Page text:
What kind of a mainframe blog doesn’t mention DB2’s 25th birthday? I hang my head in shame. DB2 celebrated its birthday on the 7th July this year, and like a forgetful relative, I don’t send a card until a month later. But, finally, here is my take on 25 years of DB2.
DB2 – which stands for DataBase 2 – first saw the light of day as an MVS application in 1983. It is a relational database and uses SQL (Structured Query Language) – pronounced SQL by mainframers and "sequel" by non-mainframers, apparently. Where did it come from? In the 1970s, Ted Codd created a series of rules for relational databases, which DB2 was very loosely based on. However, originally, DB2 did break many of Codd’s rules. There was also a VM product called SQL/DS, which was similar in nature.
As well as MVS (or z/OS as it’s called in its current incarnation), DB2 is available on other platforms. During the 1990s versions were produced for OS/2 (if you remember that one) Linux, Unix, and Windows. There have been a variety of naming conventions over the years. Things like DB2/VSE and DB2/6000, which were replaced by DB2 for VSE and then DB2 UDB (Universal DataBase). This current naming convention can make it harder to work out whether a mainframe version of DB2 or a server version of DB2 is being discussed in any article on the topic.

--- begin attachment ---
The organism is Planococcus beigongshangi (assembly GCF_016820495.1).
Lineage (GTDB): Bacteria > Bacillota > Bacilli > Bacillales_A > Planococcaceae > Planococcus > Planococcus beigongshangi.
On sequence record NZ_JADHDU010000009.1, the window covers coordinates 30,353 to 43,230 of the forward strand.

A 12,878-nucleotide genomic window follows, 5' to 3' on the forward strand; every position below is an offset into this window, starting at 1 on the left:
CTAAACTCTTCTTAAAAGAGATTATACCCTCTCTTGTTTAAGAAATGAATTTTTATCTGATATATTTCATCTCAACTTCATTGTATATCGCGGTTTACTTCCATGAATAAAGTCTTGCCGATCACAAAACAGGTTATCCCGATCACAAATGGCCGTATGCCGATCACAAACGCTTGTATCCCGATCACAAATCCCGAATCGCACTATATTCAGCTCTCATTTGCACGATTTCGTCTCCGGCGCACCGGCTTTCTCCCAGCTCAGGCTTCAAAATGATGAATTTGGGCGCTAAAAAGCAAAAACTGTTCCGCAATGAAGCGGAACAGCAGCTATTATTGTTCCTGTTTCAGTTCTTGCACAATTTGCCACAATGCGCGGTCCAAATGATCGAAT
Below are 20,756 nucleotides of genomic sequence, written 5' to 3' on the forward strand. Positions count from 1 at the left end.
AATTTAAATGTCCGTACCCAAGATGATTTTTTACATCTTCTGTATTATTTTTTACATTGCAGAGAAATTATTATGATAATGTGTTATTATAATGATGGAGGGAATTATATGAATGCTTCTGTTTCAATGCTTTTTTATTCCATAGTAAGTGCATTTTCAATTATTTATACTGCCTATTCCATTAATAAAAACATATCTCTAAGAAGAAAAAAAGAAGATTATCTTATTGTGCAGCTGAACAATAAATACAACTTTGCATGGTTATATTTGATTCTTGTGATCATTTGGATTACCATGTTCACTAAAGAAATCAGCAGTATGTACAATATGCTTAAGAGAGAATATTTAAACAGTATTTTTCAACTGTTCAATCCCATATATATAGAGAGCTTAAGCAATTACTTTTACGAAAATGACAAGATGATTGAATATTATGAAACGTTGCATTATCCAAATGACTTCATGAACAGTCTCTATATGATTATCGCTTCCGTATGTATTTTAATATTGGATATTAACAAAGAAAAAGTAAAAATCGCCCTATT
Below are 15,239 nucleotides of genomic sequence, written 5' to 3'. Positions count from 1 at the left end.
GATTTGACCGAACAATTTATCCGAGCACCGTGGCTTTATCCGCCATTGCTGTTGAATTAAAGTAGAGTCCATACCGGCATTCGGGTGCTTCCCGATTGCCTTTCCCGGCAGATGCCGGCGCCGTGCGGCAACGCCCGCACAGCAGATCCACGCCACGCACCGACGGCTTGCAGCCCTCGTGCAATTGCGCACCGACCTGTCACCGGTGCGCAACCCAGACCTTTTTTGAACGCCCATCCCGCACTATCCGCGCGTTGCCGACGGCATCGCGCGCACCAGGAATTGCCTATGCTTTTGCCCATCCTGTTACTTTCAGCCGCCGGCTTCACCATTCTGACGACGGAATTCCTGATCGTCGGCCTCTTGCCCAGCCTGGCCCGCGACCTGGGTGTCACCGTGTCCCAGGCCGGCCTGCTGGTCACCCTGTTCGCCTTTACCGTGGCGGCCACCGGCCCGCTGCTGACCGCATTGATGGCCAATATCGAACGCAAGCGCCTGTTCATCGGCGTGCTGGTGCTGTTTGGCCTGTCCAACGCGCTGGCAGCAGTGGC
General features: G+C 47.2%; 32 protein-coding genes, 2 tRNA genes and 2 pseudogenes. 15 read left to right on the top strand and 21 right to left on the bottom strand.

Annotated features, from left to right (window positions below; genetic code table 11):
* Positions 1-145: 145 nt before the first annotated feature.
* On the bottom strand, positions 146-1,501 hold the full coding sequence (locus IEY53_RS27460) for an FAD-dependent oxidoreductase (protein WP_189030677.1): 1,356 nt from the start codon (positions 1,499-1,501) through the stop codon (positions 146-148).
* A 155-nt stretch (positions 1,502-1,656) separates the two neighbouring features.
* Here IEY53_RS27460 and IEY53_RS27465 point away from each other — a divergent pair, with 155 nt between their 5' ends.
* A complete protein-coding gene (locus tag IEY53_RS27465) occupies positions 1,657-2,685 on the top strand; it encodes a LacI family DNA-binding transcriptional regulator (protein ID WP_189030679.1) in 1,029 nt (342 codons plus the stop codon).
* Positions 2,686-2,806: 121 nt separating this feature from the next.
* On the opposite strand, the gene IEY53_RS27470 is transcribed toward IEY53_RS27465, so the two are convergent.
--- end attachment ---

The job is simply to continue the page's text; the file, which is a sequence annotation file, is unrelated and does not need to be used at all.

Interestingly, although mainframe and server versions of DB2 are currently very similar in functionality, they are written in different languages. The mainframe version is written in PL/S and the server version in C++.
In the early days, the big competition was Oracle and Informix. Well, IBM bought Informix in 2001, and happily runs Oracle on a zLinux partition. There is also a 31-bit version of Oracle available for z/OS.
Of course, DB2 isn’t IBM’s only database. It has its relational IMS DB. People interested in IMS DB will be interested in the Virtual IMS Connections user group at www.virtualims.com.
As they say, other mainframe databases are available, including: CA-Datacom, CA-IDMS, Cincom’s SUPRA, Computer Corporation of America’s Model 204, Select Business Solutions’ NOMAD, and Software AG’s Adabas.
DB2 is currently at Version 9, which you might remember was code-named Viper before its launch.
Happy belated birthday DB2.